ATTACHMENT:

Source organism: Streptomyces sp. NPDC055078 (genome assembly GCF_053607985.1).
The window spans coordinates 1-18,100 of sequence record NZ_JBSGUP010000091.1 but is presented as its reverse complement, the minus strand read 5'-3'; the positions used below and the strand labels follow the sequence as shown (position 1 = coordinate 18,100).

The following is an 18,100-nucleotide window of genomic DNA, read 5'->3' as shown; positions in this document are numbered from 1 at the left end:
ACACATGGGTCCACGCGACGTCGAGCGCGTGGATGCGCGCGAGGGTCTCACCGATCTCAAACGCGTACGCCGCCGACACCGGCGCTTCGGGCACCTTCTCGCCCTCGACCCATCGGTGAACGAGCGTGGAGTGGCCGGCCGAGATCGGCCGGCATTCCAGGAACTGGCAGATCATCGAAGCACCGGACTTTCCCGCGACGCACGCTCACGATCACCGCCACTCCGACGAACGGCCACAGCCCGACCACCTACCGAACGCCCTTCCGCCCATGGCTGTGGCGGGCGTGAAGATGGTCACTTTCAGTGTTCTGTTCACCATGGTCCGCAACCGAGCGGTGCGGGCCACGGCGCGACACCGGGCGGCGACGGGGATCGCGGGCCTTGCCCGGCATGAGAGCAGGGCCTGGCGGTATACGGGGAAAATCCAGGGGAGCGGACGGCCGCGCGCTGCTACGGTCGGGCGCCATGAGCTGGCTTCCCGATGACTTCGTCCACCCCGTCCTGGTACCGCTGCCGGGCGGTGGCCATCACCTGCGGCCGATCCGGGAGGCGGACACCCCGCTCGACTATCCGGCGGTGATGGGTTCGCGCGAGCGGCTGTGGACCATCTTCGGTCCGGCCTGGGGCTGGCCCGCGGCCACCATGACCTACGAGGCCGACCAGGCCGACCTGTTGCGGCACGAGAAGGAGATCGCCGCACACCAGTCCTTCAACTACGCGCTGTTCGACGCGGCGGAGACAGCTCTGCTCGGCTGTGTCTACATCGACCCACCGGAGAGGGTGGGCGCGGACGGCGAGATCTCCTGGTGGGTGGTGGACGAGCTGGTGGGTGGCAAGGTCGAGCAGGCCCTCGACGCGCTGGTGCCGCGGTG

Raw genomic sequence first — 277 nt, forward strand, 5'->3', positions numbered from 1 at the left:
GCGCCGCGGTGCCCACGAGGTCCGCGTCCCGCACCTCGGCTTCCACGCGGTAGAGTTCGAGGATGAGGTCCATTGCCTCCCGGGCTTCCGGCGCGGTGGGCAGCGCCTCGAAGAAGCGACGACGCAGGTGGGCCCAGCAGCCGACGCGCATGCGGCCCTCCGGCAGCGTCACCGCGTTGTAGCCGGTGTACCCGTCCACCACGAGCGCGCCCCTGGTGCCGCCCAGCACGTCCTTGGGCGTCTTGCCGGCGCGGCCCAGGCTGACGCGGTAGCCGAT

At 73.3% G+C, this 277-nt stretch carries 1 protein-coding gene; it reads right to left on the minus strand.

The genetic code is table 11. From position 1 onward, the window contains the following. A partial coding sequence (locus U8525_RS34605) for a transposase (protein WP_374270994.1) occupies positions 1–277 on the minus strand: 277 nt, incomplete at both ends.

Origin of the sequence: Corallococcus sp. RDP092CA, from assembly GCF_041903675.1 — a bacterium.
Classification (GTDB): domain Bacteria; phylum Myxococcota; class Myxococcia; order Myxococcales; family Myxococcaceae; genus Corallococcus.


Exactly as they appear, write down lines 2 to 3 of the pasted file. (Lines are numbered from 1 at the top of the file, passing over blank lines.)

The window spans coordinates 1-18,100 of sequence record NZ_JBSGUP010000091.1 but is presented as its reverse complement, the minus strand read 5'-3'; the positions used below and the strand labels follow the sequence as shown (position 1 = coordinate 18,100).

The following is an 18,100-nucleotide window of genomic DNA, read 5'->3' as shown; positions in this document are numbered from 1 at the left end: